NASA has no plans to slow down on the search for alien life, and the space agency's next target will be Jupiter's moon, Europa.

If approved by NASA, the Europa Lander mission will be the one to head the search for extraterrestrial lifeforms in Jupiter's icy satellite and attempt to find biosignatures on Europa's surface. The lander was initially supposed to be launched together with the upcoming NASA Europa Clipper mission, which will begin to make its way to Jupiter's moon by 2023. But plans have changed, and the lander will follow behind the Clipper as a separate spacecraft altogether.

Cynthia Phillips, a planetary geologist at NASA's Jet Propulsion Laboratory in California, told that the Europa Lander is necessary if they really want to scour the Jupiter moon for any alien life.

"You can do habitability pretty well from Europa Clipper, but if you actually want to look for biosignatures, if you want to look for signs of life, you've got to touch the surface," Phillips said last month at the annual Lunar and Planetary Science Conference held in Texas.

The Europa Clipper mission will help guide the lander's search by providing data about the surface of Europa. Once it finds a promising landing site and successfully touches down on Europa, the lander will then be faced with the challenge of digging into the Jupiter moon's icy surface to get samples to bring back for analysis.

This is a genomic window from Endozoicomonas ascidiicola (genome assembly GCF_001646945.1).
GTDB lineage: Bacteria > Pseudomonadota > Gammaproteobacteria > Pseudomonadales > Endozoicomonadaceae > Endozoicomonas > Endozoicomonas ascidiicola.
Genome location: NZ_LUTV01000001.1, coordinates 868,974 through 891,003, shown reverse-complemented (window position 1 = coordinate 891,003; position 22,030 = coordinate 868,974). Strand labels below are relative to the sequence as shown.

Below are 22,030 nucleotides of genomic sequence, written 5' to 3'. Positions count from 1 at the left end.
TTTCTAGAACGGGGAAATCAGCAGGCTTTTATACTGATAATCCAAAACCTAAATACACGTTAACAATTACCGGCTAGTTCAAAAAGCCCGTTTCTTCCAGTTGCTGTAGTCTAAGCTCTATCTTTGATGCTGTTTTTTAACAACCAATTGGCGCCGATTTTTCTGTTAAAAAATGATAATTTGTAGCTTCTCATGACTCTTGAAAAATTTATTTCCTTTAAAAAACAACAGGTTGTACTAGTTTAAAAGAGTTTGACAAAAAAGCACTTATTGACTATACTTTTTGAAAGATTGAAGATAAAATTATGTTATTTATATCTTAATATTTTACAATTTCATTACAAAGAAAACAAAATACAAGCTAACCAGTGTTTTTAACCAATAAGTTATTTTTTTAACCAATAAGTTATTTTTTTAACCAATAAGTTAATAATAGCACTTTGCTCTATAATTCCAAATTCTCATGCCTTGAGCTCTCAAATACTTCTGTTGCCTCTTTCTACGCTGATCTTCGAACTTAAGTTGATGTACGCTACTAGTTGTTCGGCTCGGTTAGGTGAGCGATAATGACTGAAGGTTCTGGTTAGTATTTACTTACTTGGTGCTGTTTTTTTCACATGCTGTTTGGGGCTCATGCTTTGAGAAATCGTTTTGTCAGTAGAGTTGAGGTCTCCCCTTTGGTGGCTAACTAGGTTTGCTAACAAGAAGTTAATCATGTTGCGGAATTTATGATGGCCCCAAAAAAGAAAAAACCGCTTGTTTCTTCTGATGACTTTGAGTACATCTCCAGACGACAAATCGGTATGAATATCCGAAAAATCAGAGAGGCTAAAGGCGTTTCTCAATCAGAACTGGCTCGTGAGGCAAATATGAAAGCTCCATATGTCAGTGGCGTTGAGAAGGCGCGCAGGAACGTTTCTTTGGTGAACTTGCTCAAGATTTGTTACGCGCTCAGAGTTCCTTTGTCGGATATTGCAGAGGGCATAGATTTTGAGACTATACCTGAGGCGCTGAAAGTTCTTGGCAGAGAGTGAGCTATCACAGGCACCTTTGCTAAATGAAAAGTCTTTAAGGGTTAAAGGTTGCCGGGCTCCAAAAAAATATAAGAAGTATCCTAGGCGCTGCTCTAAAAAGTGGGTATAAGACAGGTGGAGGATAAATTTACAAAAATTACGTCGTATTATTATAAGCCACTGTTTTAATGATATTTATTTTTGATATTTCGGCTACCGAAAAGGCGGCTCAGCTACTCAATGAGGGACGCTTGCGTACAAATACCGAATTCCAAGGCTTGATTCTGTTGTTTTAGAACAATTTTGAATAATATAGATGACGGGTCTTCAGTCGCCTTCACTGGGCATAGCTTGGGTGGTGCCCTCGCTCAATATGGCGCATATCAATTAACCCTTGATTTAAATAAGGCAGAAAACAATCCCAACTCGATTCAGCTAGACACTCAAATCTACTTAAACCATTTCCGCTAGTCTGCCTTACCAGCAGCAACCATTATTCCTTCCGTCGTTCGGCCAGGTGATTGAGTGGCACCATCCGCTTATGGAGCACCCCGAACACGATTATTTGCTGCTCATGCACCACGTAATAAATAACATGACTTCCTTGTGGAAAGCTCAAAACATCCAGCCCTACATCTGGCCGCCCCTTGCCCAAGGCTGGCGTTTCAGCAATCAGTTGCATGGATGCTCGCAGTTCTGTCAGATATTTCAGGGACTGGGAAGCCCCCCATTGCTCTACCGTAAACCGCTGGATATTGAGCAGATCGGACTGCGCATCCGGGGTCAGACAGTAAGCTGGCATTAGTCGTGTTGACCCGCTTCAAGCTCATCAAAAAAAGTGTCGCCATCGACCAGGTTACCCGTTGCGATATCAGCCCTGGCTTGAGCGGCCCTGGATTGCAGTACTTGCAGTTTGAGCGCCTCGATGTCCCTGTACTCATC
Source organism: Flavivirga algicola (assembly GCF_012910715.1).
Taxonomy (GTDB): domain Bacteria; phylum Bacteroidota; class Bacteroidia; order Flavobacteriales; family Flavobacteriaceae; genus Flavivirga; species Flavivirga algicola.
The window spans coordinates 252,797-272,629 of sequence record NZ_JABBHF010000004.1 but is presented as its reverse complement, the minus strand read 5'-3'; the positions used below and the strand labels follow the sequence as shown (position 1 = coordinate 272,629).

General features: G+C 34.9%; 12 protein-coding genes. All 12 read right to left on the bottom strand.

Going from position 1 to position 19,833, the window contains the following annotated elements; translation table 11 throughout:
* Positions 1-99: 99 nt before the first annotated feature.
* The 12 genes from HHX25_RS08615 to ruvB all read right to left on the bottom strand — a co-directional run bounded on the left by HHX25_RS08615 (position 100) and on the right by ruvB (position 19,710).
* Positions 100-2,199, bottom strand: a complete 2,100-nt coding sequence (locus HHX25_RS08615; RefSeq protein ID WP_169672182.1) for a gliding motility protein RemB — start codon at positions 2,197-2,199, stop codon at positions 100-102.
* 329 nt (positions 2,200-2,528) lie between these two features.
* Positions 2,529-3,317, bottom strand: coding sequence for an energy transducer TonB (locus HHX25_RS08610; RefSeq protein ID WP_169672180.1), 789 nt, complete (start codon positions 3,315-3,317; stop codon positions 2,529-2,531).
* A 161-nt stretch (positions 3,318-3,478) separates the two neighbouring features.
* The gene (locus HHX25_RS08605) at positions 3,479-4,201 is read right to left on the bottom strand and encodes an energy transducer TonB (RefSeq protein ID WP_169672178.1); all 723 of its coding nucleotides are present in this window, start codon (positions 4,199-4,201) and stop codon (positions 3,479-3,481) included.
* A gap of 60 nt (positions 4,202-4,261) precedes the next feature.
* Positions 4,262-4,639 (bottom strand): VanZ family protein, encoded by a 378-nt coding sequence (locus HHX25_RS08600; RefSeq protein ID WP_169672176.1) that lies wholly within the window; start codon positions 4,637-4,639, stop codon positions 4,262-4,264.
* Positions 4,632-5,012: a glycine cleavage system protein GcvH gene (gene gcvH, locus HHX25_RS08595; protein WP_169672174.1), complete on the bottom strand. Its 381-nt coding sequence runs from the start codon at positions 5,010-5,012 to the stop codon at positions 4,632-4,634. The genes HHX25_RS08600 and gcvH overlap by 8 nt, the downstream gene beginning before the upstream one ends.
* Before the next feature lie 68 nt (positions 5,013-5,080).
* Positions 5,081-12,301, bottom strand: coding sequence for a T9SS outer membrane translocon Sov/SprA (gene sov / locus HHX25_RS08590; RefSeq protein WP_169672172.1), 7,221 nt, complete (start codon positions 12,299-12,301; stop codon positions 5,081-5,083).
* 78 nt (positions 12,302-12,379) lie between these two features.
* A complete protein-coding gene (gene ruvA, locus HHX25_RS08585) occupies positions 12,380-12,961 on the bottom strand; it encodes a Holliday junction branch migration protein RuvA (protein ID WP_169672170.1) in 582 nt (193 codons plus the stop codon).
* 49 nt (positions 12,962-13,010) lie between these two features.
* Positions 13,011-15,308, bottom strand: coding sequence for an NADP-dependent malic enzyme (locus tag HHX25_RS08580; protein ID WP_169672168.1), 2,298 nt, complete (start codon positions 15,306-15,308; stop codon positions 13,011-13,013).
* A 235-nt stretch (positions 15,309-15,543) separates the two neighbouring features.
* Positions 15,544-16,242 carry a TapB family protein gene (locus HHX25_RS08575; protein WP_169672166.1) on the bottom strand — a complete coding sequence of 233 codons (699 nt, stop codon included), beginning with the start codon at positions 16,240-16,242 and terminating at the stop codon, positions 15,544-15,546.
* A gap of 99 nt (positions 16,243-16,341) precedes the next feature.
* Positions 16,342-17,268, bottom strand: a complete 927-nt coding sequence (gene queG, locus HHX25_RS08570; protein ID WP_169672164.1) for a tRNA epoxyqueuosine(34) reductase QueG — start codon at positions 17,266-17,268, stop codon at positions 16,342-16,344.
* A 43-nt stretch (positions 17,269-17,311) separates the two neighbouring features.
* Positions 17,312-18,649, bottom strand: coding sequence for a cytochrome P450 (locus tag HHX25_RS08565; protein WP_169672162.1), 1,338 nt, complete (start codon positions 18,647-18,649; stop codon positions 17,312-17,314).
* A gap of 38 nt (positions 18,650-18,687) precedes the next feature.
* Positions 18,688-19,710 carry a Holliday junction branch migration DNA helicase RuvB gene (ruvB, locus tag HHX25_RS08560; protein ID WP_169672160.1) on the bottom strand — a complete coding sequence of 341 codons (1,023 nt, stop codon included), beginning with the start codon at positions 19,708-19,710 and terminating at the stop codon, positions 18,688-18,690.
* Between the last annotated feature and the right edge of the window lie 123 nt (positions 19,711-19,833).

The Europa Lander will be equipped with a wide variety of instruments to determine whether or not there are lifeforms in the icy moon as there is no “single way of detecting life," according to Phillips. These instruments include a camera, microscope, a seismic package and devices for chemical analysis.

Europa The Europa Lander mission will dig into Jupiter moon Europa's icy shell to search for life. Pictured: Jupiter, the largest planet in our solar system, with two of its satellites, Io on the left (above Jupiter's Great Red Spot) and Europa on the right, March 1979. Photo: Getty Images/Space Frontiers/Hulton Archive

However, the instruments themselves will be another challenge for the future Europa Lander mission. Phillips explained that there are many factors to consider as to how the instruments will be processing and storing the material they collect. The scientist said they are still figuring out the best way to handle the samples for the future mission.

But there is a possibility that the Europa Lander mission won't make it to the launch stage as NASA may not have the budget for it.

"We're at the stage where NASA's considering how it fits into their budget priorities," Phillips said. "We don't have any idea if there's going to be funding in the future for it."

As for the Europa Clipper mission, NASA is currently testing the spacecraft and its instruments in preparation for its journey to Jupiter's moon. Just this week, researchers from NASA's Jet Propulsion Laboratory in Pasadena, California, the Johns Hopkins University Applied Physics Laboratory in Laurel, Maryland, and Langley have begun testing the Clipper's high-gain antenna (HGA), according to a statement.

With the same height as a standard basketball hoop at 10 feet (3 meters), the antenna will be the one to send back any data and images the Europa Clipper's instruments and cameras take once it begins its exploration of the icy moon.